While it may not significantly outshine its competition, the ‘almost luxury’ Acura ILX shimmers nonetheless.
‘Mid-cycle refresh’ isn’t the most electrifying label you’ll find in the automotive industry today. Like any good author will tell you, though, you can’t judge a book by its cover.
That sentiment rang true throughout our test of the 2016 Acura ILX. One on hand, it is a mid-cycle refresh, but it’s one that brings a new 2.4-liter engine, eight-speed dual-clutch transmission (DCT), bevy of ‘AcuraWatch’ safety tech, and spruced up styling.
On the other, it’s an Acura, which critics are ever so quick to label as boring, uninspired, and flat these days. And you know what? Often times they aren’t wrong, but the Japanese brand is desperately trying to turn things around.
Meet the automaker’s latest shot at redemption.
As I carved through the switchbacks of California’s Lake County Highway, I found myself having a splendid time in the executive four-door. Honda Motor Company usually does a bang-up job on with its suspension and chassis tuning, and with the ILX’s tight, quiet ride and linear steering, it’s been improved again here. But where this version differs from its predecessor is in its rev-happy engine.
The new 2.4-liter i-VTEC makes 201 horsepower and 180 pound-feet of torque, which makes the car feel like an NSX compared to 2015’s 150-hp base model. Ok, maybe not quite like an NSX, but it does wear a version of the supercar’s ‘Jewel Eye’ headlights.
The four-cylinder is connected to a new 8-speed DCT for 2016, which equips a torque converter to smoothen out shifts and launches from a stop. In ‘Sport’ mode, the gears come quickly through the paddles and the ILX valiantly holds onto revs through the corners.
It’s all a part of what the manufacturer calls “a major injection of Acura DNA,” a sporty disposition that allows the car to accelerate faster, corner flatter, and with its 1.0-inch larger discs, brake harder than before. It’s also great on gas, returning 26 mpg in the city and 36 mpg on the highway.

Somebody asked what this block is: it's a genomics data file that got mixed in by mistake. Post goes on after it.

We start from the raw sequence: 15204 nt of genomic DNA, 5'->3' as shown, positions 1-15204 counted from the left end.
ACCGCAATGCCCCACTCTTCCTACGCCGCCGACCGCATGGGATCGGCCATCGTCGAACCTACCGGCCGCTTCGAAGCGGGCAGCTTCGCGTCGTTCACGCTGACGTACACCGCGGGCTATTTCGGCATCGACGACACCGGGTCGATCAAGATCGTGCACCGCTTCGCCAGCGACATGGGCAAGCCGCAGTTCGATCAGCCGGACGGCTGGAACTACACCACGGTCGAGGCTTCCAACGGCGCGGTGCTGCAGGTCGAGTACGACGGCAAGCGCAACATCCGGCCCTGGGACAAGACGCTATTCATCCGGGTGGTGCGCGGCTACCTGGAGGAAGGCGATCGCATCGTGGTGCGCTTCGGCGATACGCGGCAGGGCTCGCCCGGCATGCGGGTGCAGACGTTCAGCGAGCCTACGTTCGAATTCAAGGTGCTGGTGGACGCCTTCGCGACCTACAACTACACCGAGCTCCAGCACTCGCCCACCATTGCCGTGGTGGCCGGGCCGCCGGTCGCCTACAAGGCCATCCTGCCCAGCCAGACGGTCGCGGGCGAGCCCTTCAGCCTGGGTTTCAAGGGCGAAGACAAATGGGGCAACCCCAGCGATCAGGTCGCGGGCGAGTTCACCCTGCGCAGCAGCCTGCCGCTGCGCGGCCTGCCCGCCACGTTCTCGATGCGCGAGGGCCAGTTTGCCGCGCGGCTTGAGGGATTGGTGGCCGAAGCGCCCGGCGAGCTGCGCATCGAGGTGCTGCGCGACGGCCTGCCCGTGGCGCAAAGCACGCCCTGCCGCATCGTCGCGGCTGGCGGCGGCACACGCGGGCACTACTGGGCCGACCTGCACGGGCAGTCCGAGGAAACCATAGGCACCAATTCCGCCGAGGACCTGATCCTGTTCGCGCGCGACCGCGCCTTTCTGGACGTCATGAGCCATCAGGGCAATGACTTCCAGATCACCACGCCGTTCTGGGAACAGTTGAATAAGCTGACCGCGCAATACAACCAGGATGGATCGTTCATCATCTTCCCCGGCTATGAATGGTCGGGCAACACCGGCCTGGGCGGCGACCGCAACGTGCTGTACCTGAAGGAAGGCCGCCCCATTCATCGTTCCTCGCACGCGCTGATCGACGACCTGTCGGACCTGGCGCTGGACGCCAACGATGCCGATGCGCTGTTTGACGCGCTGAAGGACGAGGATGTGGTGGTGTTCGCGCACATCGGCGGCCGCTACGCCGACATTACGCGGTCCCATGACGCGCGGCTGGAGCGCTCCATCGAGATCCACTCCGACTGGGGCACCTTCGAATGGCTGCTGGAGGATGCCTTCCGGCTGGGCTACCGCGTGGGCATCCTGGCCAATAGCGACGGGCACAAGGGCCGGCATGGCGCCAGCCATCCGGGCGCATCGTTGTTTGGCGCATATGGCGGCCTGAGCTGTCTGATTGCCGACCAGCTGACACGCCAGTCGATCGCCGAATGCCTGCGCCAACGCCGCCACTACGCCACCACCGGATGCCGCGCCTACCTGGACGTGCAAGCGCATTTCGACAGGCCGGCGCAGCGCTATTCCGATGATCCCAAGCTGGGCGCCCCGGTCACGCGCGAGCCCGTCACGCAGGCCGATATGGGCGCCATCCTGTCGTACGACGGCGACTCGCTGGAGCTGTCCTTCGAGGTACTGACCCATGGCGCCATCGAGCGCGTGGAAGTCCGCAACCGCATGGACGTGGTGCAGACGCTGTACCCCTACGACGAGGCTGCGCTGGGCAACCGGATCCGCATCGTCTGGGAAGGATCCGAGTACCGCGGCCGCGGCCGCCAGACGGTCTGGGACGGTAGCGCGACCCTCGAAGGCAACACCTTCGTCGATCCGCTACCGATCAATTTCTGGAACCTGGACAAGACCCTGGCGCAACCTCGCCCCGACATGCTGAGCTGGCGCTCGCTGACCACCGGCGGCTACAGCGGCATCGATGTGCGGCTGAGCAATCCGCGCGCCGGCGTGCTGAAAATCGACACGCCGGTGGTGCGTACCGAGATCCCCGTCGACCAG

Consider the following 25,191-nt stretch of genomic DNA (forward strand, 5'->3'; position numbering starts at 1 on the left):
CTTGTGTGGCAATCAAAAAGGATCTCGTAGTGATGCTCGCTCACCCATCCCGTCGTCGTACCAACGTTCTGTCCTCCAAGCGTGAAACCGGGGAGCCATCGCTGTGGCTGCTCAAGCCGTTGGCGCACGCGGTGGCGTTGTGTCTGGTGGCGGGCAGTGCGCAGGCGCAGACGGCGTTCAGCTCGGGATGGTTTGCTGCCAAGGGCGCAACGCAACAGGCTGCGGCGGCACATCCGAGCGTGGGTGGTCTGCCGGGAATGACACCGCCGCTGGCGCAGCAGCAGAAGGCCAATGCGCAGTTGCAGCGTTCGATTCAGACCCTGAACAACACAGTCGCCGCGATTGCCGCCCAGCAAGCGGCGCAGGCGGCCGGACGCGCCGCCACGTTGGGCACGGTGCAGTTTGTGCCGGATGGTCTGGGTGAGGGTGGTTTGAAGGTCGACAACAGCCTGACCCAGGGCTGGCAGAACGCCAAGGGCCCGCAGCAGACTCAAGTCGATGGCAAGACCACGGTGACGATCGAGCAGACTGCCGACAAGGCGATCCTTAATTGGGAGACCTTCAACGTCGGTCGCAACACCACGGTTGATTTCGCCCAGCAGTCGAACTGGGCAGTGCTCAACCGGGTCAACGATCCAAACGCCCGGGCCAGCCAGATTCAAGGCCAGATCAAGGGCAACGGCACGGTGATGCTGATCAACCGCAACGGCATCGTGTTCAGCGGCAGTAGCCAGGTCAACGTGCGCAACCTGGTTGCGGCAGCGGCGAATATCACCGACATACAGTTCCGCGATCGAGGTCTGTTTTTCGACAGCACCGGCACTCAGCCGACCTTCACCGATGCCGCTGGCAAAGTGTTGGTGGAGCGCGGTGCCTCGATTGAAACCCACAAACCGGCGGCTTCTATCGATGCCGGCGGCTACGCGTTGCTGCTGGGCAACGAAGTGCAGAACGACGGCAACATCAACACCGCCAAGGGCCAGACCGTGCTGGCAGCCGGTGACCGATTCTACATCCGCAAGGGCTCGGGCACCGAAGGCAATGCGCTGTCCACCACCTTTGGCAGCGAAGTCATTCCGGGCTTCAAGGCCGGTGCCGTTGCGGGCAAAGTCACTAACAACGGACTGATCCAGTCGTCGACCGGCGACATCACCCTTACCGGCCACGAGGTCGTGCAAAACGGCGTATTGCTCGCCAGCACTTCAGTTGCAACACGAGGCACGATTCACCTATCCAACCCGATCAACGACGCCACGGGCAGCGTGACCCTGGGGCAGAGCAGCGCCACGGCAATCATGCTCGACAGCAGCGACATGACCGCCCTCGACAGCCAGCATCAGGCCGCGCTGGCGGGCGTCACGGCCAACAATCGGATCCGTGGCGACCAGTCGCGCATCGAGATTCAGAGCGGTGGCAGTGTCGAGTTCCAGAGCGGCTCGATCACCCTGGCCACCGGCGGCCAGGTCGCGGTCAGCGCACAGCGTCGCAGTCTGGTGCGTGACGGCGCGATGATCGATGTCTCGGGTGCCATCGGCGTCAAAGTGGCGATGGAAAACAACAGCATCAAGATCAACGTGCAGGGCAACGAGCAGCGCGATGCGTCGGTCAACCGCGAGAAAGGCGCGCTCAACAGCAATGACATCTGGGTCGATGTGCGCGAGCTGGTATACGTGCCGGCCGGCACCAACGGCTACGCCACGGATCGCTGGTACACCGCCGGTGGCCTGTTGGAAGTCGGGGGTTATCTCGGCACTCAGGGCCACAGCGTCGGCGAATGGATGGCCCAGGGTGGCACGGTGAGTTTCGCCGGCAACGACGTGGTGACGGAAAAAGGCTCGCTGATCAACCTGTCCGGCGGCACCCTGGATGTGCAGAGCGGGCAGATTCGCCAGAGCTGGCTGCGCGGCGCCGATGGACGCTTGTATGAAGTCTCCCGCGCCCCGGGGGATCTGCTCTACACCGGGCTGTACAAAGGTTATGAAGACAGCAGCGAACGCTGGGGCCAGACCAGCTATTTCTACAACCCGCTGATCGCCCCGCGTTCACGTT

That said, I wish it were offered with Acura’s Super Handling All-Wheel Drive system. Out of the Lexis IS 250, Audi A3, BMW 220i, and Mercedes-Benz CLA250, it’s the only vehicle of the lot to be offered in front-wheel drive only. It’s not a flaw per se; in fact, it handles quite well for FWD, but the compact’s FF (front engine, front-wheel drive) layout could leave it in the dust of its rivals.
Yes, AWD would drive the price up a bit. But starting at $27,900 (not including $920 destination), the ILX is already thousands cheaper than the cars listed above. It could just make the car feel, I don’t know, superer?
While the 2015 model boasted excellent crash ratings, one of its biggest blemishes was its uncharacteristic lack of electronic safety features.
The ILX targets young luxury buyers who want an upscale feel at an “I still have student loans to pay” price.
For 2016, the ILX is furnished with AcuraWatch, an assortment of driver aids that pushes the car toward the top of its class in terms of accident prevention.